Nude runners huddled around a chart of their race times, and one man happily noted that he had finished ahead of another who had the same name as the nation's vice president.
"I'm going to go home and tell my wife, `Honey, I beat Dan Quayle in a 5,000 - buck naked!' "
People shed everything but their sense of humor yesterday at the Bare Buns Fun Run at Forestia, the nudist camp south of Issaquah operated by Fraternity Snoqualmie.
Playfulness was as important as a second wind in this race. Some of the 592 registered runners, most of whom had no place to pin their race-number cards, wore them fig-leaf style. Others scrawled the numbers on their sweaty backs.
Fraternity Snoqualmie organized the race as a companion event to the eight-year-old Bare Buns race near Spokane, which is scheduled for July 28.
Yesterday's sun-washed race served to remind organizers that one can never underestimate people's yen to run naked through the woods.
Spokesman Chuck Hutchins said the race attracted twice as many runners as expected.
"Those of us who hate wearing clothes are simply trying to introduce our lifestyle to other people," Hutchins said.
While profit-making ensued - snack bars, T-shirt counters and trinket merchants were on hand - the event also sponsored a clothing drive for homeless people.
"There's a difference between not wearing your clothes and not having clothes to wear," said some of the nudist literature.
Belt-buckle salesman Glenn Weaver, who called himself a cowboy and had the sideburns to prove it, said business was tepid.
"People who have no pockets have no money," he explained.
Tan lines separated the nudists from the newcomers. Those without, it could be presumed, had exposed themselves regularly to the ways of Forestia.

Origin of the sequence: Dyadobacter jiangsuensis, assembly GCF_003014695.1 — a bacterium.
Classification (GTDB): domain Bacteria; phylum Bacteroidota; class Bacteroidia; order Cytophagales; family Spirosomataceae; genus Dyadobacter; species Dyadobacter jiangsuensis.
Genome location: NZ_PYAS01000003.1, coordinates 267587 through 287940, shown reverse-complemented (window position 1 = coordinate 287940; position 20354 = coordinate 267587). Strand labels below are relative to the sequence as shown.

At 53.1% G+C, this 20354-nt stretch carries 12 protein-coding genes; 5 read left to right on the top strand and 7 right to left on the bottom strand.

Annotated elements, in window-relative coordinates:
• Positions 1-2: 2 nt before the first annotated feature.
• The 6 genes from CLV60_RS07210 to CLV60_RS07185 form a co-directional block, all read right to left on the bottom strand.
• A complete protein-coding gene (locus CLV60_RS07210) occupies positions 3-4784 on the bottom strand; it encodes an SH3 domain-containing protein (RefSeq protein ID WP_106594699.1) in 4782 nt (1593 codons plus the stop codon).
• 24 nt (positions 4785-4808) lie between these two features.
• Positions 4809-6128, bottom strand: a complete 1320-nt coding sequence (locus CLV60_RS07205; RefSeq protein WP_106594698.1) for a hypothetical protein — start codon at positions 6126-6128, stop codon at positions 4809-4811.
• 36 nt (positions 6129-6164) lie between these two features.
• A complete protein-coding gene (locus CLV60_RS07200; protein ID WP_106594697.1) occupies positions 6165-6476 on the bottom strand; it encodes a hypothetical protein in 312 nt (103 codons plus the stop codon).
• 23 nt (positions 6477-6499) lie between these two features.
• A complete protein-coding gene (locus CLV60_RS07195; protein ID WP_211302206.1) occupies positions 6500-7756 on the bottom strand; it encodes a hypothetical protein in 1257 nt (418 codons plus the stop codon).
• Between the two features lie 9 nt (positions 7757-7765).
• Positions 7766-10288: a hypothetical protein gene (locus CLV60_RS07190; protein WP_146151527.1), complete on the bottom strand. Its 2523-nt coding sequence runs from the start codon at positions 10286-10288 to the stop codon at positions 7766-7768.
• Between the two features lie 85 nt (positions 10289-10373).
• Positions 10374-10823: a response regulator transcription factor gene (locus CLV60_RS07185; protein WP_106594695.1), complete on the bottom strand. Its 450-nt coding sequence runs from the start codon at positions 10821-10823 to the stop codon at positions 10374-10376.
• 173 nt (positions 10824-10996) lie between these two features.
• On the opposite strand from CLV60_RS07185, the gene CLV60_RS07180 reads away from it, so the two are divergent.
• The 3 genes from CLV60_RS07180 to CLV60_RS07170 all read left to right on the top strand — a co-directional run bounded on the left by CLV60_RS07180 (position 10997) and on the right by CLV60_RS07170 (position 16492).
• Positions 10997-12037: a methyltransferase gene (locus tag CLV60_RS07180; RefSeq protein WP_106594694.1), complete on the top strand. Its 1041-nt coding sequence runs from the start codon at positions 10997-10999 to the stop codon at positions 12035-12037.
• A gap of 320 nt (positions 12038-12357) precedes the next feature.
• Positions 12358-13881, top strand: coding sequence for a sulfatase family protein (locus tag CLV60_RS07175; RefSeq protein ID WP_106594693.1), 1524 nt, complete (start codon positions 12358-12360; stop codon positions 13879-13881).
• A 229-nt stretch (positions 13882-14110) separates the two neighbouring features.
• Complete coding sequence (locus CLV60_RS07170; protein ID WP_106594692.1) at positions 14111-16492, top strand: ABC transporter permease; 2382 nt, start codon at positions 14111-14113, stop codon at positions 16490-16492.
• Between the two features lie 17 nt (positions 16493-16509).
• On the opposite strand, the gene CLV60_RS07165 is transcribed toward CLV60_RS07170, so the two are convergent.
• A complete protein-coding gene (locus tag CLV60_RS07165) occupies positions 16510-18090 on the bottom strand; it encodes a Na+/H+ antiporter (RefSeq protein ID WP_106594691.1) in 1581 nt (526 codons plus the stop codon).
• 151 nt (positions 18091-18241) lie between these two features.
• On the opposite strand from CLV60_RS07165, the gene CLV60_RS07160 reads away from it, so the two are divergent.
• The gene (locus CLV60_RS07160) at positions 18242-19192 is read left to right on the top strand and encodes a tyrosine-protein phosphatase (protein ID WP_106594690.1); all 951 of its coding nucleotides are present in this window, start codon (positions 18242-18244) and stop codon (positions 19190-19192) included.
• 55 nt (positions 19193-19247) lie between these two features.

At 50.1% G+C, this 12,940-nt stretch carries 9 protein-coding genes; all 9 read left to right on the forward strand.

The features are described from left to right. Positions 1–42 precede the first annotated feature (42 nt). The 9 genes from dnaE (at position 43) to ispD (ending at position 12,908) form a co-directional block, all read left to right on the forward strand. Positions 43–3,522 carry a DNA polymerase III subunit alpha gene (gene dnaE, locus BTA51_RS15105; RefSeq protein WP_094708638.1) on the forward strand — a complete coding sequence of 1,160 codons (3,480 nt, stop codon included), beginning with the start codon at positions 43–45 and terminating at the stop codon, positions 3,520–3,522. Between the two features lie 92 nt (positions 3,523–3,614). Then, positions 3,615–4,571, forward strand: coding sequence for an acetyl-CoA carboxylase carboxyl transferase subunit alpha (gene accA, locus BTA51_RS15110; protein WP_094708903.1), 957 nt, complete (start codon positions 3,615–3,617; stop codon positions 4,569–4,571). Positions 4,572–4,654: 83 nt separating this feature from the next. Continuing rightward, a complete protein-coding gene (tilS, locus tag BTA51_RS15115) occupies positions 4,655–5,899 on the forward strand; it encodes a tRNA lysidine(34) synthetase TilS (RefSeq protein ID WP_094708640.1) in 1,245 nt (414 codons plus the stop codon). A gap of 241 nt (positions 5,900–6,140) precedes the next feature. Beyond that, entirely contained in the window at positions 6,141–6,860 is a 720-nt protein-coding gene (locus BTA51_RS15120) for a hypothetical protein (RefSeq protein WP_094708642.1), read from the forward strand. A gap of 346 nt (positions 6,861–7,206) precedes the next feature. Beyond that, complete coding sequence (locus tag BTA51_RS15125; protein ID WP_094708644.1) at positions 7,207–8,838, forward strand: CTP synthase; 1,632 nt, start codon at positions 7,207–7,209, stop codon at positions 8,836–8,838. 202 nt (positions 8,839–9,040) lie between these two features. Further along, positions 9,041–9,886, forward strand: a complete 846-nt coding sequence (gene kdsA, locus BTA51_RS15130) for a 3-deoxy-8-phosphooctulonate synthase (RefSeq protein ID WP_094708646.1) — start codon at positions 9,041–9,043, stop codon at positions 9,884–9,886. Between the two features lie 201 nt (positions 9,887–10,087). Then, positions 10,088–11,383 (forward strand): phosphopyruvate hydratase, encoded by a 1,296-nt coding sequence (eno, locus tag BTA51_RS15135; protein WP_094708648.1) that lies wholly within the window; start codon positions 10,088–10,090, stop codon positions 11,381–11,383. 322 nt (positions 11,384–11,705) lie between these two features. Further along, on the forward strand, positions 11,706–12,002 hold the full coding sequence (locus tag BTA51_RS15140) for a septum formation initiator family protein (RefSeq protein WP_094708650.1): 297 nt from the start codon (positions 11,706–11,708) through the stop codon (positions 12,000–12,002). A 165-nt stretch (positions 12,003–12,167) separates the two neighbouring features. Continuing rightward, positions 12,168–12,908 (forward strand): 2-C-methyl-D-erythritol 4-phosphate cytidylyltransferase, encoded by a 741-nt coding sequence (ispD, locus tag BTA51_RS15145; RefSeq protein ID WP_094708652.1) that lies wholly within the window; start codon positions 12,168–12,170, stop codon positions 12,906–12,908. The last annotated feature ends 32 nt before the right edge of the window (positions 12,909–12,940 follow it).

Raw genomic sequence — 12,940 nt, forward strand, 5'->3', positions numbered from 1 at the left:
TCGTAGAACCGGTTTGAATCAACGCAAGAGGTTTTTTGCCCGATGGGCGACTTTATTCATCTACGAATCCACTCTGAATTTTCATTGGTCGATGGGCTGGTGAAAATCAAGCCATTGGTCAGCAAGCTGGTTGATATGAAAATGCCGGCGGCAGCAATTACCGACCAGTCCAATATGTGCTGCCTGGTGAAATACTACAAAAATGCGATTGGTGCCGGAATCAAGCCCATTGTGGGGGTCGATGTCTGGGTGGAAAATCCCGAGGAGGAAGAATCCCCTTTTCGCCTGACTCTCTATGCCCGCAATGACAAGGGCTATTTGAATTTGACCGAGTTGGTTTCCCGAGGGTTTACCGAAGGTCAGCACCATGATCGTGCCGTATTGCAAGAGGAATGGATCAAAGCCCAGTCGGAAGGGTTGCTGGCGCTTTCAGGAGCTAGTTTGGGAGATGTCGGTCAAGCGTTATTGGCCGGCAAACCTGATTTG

One pair of pale first-time visitors, Grace Shore and her friend Jeanne, from Ellensburg, were wary. They felt the eyes of others as much as the sun's rays.
"I feel ridiculous," said Shore, 20, who folded her arms at her chest.
"Yes, very embarrassed," said Jeanne, also 20, who declined to give her last name.
"Seems like men are much more comfortable doing this," said Shore, as she squinted at the mostly male crowd.
"Still, after a while, it doesn't seem so strange," said Jeanne, with a smile.
Others were more at home.
The Cannon family from British Columbia had camped at Forestia the night before. They're on a vacation in the Northwest, driving from one nudist camp to the next.
"It appeals to me," said Jerry Cannon, who carried his 2-year-old son, Kevin, on his back, as he walked the 3.1-mile fun-run course.
"It appeals to him and I go along, which is why I'm wearing clothes," said Kelly Cannon, who walked hand in hand with the couple's 5-year-old daughter, Melanie.
Jerry Cannon said he takes his children along on nudist outings, and that when they get older, "If they get uncomfortable, we'll address the issues with them as openly as we can."
The novelty of what runner Hugh Tower called "the tremendous variety of human construction" soon faded for many visitors.
"At first you don't really know where to look," said Bente Stangeland, who came to the race with two other clothed runners. "Then you start to realize it doesn't matter, people here are friendly and they're already exhibitionist."
Like proud parents, organizers noted that the fastest runners, including the winner of the race, Buck Jones, ran in the buff.
"Makes sense to get rid of the extra weight," observed one.
Runners agreed that a nude run was necessarily a cooler run. They're not sure they'd all repeat the experience.
"It takes a little bit of getting used to," said runner Dale Hirt. "You're not used to things moving that are moving."
Which may be why one runner wore a tie-dyed jock strap.